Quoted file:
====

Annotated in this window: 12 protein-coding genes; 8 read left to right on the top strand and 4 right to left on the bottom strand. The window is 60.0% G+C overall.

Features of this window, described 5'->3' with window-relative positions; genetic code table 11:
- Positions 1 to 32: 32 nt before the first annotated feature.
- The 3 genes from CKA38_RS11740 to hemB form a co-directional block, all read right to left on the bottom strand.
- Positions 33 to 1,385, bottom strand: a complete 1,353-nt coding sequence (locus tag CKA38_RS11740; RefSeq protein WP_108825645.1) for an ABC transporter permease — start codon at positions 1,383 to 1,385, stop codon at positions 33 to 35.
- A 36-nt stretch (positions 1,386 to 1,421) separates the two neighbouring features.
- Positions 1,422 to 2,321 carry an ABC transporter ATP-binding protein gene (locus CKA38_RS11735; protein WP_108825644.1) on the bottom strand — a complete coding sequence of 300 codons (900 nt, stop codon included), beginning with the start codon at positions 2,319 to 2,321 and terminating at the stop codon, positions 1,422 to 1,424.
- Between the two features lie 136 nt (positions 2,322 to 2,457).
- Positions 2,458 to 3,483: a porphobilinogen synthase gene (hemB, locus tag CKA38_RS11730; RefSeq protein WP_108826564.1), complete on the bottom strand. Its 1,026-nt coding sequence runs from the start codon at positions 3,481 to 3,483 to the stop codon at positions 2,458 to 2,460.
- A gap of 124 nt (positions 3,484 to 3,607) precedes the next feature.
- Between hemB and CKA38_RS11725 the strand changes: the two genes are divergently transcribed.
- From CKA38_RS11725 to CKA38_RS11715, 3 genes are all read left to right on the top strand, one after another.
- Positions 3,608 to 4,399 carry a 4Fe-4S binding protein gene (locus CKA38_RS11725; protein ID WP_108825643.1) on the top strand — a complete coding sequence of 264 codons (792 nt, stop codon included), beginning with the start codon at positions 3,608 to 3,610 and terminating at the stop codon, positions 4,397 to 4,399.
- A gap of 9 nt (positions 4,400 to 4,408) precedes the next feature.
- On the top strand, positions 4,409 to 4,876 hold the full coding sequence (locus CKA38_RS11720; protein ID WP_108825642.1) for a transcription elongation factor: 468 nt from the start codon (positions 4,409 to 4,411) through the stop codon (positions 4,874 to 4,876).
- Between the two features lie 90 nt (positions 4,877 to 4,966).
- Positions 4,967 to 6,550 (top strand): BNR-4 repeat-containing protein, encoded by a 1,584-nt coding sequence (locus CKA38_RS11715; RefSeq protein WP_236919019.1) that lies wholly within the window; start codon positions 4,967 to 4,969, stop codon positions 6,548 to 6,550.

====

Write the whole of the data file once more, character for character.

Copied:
Annotated in this window: 12 protein-coding genes; 8 read left to right on the top strand and 4 right to left on the bottom strand. The window is 60.0% G+C overall.

Features of this window, described 5'->3' with window-relative positions; genetic code table 11:
- Positions 1 to 32: 32 nt before the first annotated feature.
- The 3 genes from CKA38_RS11740 to hemB form a co-directional block, all read right to left on the bottom strand.
- Positions 33 to 1,385, bottom strand: a complete 1,353-nt coding sequence (locus tag CKA38_RS11740; RefSeq protein WP_108825645.1) for an ABC transporter permease — start codon at positions 1,383 to 1,385, stop codon at positions 33 to 35.
- A 36-nt stretch (positions 1,386 to 1,421) separates the two neighbouring features.
- Positions 1,422 to 2,321 carry an ABC transporter ATP-binding protein gene (locus CKA38_RS11735; protein WP_108825644.1) on the bottom strand — a complete coding sequence of 300 codons (900 nt, stop codon included), beginning with the start codon at positions 2,319 to 2,321 and terminating at the stop codon, positions 1,422 to 1,424.
- Between the two features lie 136 nt (positions 2,322 to 2,457).
- Positions 2,458 to 3,483: a porphobilinogen synthase gene (hemB, locus tag CKA38_RS11730; RefSeq protein WP_108826564.1), complete on the bottom strand. Its 1,026-nt coding sequence runs from the start codon at positions 3,481 to 3,483 to the stop codon at positions 2,458 to 2,460.
- A gap of 124 nt (positions 3,484 to 3,607) precedes the next feature.
- Between hemB and CKA38_RS11725 the strand changes: the two genes are divergently transcribed.
- From CKA38_RS11725 to CKA38_RS11715, 3 genes are all read left to right on the top strand, one after another.
- Positions 3,608 to 4,399 carry a 4Fe-4S binding protein gene (locus CKA38_RS11725; protein ID WP_108825643.1) on the top strand — a complete coding sequence of 264 codons (792 nt, stop codon included), beginning with the start codon at positions 3,608 to 3,610 and terminating at the stop codon, positions 4,397 to 4,399.
- A gap of 9 nt (positions 4,400 to 4,408) precedes the next feature.
- On the top strand, positions 4,409 to 4,876 hold the full coding sequence (locus CKA38_RS11720; protein ID WP_108825642.1) for a transcription elongation factor: 468 nt from the start codon (positions 4,409 to 4,411) through the stop codon (positions 4,874 to 4,876).
- Between the two features lie 90 nt (positions 4,877 to 4,966).
- Positions 4,967 to 6,550 (top strand): BNR-4 repeat-containing protein, encoded by a 1,584-nt coding sequence (locus CKA38_RS11715; RefSeq protein WP_236919019.1) that lies wholly within the window; start codon positions 4,967 to 4,969, stop codon positions 6,548 to 6,550.